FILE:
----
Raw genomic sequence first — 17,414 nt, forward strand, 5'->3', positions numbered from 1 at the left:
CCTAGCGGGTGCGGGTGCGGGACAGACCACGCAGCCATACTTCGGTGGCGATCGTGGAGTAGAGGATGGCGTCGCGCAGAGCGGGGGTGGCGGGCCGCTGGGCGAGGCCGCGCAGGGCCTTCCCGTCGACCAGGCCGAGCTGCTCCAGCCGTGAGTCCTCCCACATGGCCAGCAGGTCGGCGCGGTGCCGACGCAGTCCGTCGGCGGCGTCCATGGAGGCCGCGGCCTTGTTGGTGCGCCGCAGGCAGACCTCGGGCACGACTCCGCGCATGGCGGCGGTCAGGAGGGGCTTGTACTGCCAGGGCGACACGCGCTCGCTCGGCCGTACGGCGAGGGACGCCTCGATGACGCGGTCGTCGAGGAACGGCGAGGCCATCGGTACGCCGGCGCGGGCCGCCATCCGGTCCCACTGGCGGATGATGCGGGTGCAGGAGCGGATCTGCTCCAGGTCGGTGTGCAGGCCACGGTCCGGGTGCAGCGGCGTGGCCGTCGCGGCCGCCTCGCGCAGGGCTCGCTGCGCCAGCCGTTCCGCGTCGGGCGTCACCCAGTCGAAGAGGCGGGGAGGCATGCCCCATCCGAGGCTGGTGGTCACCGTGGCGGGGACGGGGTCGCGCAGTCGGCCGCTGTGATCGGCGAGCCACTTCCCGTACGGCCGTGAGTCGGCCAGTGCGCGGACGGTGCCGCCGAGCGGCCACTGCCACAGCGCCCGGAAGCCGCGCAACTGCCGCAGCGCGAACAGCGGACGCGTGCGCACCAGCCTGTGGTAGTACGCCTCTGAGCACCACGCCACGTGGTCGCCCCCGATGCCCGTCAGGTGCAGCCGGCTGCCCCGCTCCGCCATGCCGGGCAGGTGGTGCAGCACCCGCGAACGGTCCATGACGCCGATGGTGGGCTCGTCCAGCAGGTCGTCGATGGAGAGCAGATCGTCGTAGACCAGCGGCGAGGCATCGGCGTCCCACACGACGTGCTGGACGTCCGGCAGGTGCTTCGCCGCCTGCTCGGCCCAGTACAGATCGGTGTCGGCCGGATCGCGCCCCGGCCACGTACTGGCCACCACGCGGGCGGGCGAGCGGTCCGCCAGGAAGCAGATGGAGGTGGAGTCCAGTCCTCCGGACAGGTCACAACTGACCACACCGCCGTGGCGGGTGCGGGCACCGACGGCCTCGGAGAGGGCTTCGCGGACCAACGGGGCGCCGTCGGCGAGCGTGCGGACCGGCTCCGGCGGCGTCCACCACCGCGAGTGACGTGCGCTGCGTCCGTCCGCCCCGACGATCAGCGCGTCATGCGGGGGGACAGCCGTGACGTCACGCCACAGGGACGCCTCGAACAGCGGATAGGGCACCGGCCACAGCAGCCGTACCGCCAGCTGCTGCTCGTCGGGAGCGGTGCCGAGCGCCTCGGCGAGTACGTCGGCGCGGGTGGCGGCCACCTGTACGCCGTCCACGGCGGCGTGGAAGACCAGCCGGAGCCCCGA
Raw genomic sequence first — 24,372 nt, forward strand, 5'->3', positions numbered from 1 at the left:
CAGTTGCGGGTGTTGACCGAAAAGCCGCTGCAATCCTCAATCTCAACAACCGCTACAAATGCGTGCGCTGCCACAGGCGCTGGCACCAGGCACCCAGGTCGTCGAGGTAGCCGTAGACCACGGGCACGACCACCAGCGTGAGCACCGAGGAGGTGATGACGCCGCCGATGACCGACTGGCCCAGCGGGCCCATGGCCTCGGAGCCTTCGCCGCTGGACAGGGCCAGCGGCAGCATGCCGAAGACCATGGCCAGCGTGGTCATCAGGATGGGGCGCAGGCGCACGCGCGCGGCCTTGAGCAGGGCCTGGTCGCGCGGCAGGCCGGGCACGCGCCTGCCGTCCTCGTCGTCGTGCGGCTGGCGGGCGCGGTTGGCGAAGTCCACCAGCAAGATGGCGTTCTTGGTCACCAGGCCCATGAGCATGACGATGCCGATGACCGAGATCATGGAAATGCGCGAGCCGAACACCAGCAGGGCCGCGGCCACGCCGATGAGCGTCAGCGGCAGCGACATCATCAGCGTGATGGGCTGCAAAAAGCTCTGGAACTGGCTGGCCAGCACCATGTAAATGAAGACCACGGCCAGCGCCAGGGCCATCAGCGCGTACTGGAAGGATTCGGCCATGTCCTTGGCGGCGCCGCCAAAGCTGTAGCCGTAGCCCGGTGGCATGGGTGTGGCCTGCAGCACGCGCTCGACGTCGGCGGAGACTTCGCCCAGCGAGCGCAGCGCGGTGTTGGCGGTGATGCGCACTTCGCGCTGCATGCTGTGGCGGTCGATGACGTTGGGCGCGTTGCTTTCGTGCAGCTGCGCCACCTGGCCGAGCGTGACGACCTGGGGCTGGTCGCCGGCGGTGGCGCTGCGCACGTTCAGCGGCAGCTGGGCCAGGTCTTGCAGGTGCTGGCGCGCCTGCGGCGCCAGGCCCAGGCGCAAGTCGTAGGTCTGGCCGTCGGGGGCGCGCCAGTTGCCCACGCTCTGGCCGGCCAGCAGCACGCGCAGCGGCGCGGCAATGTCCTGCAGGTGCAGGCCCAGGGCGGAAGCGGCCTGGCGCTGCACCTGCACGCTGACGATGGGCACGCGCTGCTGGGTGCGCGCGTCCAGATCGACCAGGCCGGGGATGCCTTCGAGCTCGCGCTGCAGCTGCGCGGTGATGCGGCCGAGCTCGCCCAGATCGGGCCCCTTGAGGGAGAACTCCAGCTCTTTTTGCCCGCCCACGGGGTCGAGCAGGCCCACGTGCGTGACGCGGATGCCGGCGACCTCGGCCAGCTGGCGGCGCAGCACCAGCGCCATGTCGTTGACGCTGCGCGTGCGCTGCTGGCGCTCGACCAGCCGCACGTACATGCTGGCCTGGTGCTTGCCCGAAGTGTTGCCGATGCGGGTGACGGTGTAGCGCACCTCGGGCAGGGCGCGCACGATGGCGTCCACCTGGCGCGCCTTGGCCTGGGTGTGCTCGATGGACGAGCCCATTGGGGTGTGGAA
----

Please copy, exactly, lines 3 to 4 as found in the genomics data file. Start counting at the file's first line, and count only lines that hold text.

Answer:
Raw genomic sequence first — 24,372 nt, forward strand, 5'->3', positions numbered from 1 at the left:
CAGTTGCGGGTGTTGACCGAAAAGCCGCTGCAATCCTCAATCTCAACAACCGCTACAAATGCGTGCGCTGCCACAGGCGCTGGCACCAGGCACCCAGGTCGTCGAGGTAGCCGTAGACCACGGGCACGACCACCAGCGTGAGCACCGAGGAGGTGATGACGCCGCCGATGACCGACTGGCCCAGCGGGCCCATGGCCTCGGAGCCTTCGCCGCTGGACAGGGCCAGCGGCAGCATGCCGAAGACCATGGCCAGCGTGGTCATCAGGATGGGGCGCAGGCGCACGCGCGCGGCCTTGAGCAGGGCCTGGTCGCGCGGCAGGCCGGGCACGCGCCTGCCGTCCTCGTCGTCGTGCGGCTGGCGGGCGCGGTTGGCGAAGTCCACCAGCAAGATGGCGTTCTTGGTCACCAGGCCCATGAGCATGACGATGCCGATGACCGAGATCATGGAAATGCGCGAGCCGAACACCAGCAGGGCCGCGGCCACGCCGATGAGCGTCAGCGGCAGCGACATCATCAGCGTGATGGGCTGCAAAAAGCTCTGGAACTGGCTGGCCAGCACCATGTAAATGAAGACCACGGCCAGCGCCAGGGCCATCAGCGCGTACTGGAAGGATTCGGCCATGTCCTTGGCGGCGCCGCCAAAGCTGTAGCCGTAGCCCGGTGGCATGGGTGTGGCCTGCAGCACGCGCTCGACGTCGGCGGAGACTTCGCCCAGCGAGCGCAGCGCGGTGTTGGCGGTGATGCGCACTTCGCGCTGCATGCTGTGGCGGTCGATGACGTTGGGCGCGTTGCTTTCGTGCAGCTGCGCCACCTGGCCGAGCGTGACGACCTGGGGCTGGTCGCCGGCGGTGGCGCTGCGCACGTTCAGCGGCAGCTGGGCCAGGTCTTGCAGGTGCTGGCGCGCCTGCGGCGCCAGGCCCAGGCGCAAGTCGTAGGTCTGGCCGTCGGGGGCGCGCCAGTTGCCCACGCTCTGGCCGGCCAGCAGCACGCGCAGCGGCGCGGCAATGTCCTGCAGGTGCAGGCCCAGGGCGGAAGCGGCCTGGCGCTGCACCTGCACGCTGACGATGGGCACGCGCTGCTGGGTGCGCGCGTCCAGATCGACCAGGCCGGGGATGCCTTCGAGCTCGCGCTGCAGCTGCGCGGTGATGCGGCCGAGCTCGCCCAGATCGGGCCCCTTGAGGGAGAACTCCAGCTCTTTTTGCCCGCCCACGGGGTCGAGCAGGCCCACGTGCGTGACGCGGATGCCGGCGACCTCGGCCAGCTGGCGGCGCAGCACCAGCGCCATGTCGTTGACGCTGCGCGTGCGCTGCTGGCGCTCGACCAGCCGCACGTACATGCTGGCCTGGTGCTTGCCCGAAGTGTTGCCGATGCGGGTGACGGTGTAGCGCACCTCGGGCAGGGCGCGCACGATGGCGTCCACCTGGCGCGCCTTGGCCTGGGTGTGCTCGATGGACGAGCCCATTGGGGTGTGGAA